“We, to this door, seeking neither pride nor glory... we have come.”
The writings of 14th century mystic poet, Khwâja Hâfez-e Shirazi (“Hâfez”), were the inspiration for Abbie Betinis’s “From Behind the Caravan: Songs of Hâfez”. Hâfez, born in Shiraz, Persia (now known as Iran), based his poetry in the tenets of Sufism. Sufism is an Islamic mystical tradition focusing on the personal journey toward union with God. Themes found in Hâfez’s poetry include the love of humanity and contempt for hypocrisy.
The specific stanzas of Hâfez’s writing selected by Abbie Betinis speaks as much to the issues of today as those of Hâfez’s time, and Betinis’s music brilliantly accentuates those themes, showing beauty, urgency and spirituality by turns.
The entire piece, in our mind, speaks to the most humanitarian crises of our times. Specifically, the first movement carries the refrain “Amadeim”, which means “we have come”, and echoes the cries of so many millions throughout the world who, having been driven from their homes by diminishing resources and war, find themselves at others’ homes, begging for entry. “We, to this door, seeking neither pride nor glory... we have come. For shelter from ill-fortune, here... we have come.” In the second movement, we hear the soothing refrain “Qam ma-khor”, “suffer no grief”. The third movement, entitled “Closer to the Fire”, poignantly states “The churches war among themselves, forgive them; When they cannot see the truth.” In the fourth movement, we receive this advice: “To ease the pain of the world, live by these words: with friends, give kindness; with enemies, courtesy.” The fifth, and final movement, repeats the refrain “Amadeim”, “we have come”, showing the circular and, seemingly, unending nature of these crises.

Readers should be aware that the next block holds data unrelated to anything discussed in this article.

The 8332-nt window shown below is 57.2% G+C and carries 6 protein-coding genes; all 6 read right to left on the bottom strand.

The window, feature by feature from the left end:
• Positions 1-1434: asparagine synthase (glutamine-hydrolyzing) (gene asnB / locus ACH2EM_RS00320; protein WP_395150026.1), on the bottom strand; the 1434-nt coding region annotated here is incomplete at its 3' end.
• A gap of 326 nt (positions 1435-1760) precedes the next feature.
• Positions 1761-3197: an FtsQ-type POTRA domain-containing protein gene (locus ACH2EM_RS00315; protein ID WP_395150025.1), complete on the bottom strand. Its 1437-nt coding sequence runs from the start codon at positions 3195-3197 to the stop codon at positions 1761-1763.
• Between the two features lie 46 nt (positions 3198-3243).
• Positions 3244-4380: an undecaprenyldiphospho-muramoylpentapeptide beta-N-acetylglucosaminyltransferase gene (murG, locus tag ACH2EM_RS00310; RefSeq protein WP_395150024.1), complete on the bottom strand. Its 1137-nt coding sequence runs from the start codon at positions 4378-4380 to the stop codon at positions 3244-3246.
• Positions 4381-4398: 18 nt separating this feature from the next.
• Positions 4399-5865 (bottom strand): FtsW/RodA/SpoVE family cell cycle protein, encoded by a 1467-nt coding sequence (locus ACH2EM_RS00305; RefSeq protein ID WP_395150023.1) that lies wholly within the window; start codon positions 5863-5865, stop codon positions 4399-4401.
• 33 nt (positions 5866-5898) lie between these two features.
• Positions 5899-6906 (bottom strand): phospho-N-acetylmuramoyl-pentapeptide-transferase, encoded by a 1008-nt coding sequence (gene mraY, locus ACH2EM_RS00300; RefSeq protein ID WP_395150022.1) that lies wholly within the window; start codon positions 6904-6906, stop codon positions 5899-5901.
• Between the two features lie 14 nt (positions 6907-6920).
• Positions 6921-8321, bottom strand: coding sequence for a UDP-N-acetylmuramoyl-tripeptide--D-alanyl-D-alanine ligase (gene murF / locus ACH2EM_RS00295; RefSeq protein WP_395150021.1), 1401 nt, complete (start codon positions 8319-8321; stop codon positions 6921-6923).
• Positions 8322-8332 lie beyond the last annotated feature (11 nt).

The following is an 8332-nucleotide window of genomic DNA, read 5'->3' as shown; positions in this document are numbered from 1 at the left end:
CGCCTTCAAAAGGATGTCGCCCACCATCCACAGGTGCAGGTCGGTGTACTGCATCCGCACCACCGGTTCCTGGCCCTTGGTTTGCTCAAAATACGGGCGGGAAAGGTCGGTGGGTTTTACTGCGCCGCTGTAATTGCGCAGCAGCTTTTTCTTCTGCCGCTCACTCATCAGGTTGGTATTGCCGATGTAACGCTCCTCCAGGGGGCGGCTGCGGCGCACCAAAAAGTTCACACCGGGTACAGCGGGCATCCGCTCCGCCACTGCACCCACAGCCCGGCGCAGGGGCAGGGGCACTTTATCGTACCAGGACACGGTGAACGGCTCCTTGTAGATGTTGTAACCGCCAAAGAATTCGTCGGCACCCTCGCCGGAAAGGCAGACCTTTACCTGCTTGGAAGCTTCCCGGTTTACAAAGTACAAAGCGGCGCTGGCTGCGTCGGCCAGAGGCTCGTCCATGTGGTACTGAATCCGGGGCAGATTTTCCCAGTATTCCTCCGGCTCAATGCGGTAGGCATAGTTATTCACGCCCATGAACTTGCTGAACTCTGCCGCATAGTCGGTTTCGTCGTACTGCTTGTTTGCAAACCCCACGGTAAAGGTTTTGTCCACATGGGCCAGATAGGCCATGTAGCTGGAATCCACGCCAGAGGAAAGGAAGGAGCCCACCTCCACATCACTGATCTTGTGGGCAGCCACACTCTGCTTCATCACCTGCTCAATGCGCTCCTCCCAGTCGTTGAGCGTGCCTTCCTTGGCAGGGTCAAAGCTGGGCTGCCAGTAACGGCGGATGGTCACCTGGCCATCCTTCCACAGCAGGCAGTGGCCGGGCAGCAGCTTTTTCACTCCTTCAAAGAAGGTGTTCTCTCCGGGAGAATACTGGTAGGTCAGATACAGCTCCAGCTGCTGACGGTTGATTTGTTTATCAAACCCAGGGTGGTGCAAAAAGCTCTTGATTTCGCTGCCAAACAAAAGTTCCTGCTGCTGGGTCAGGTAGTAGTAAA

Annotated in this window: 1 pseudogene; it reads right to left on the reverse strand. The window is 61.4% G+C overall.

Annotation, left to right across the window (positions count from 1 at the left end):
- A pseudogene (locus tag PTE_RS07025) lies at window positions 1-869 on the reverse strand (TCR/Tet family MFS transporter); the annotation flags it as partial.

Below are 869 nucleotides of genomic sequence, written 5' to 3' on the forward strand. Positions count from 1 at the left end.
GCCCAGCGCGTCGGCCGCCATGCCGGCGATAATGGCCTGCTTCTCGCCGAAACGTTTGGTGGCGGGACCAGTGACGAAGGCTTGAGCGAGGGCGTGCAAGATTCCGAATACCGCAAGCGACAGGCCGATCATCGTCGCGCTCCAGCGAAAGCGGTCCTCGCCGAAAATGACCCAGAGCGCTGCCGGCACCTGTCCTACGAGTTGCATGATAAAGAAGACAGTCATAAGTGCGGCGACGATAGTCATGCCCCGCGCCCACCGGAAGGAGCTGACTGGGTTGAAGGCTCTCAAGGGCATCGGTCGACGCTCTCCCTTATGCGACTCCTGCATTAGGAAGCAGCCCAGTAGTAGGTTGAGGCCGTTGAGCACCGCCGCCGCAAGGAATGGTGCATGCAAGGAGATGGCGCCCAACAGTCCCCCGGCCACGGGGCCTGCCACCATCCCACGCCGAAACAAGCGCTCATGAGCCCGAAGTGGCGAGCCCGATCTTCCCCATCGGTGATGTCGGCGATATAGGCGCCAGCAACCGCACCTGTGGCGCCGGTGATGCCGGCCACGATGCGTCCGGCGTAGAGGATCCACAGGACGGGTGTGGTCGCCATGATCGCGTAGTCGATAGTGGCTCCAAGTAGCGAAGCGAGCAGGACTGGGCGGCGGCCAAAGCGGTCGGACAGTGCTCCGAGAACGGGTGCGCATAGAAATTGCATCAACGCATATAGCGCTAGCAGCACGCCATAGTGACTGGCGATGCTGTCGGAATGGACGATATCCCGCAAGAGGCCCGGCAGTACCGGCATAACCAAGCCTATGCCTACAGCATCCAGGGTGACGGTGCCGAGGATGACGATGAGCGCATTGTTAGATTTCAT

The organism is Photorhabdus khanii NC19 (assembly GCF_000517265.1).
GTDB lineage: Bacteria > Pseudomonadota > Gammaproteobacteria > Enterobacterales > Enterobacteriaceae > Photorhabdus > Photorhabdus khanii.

The music derives from a variety of influences, including Persian poetic meter, Middle Eastern music and the composer’s Greek heritage. It is at times soft and beautiful, signifying hope. At other times, it clashes, connoting a sense of urgency and discord. Singing in the original Medieval Persian, our singers will be accompanied by cello, Persian hand drums and oud (a Middle Eastern string instrument).
Written by Julie Skeen
From Behind the Caravan: Songs of Hâfez will be performed in WomenSing’s June concert, titled EarthRise (a concert for compassion and peace.)
Sunday, June 3 at 4:00 PM at First Congregational Church of Berkeley
Wednesday, June 6 at 8:00 PM at St. Mary’s Chapel, Moraga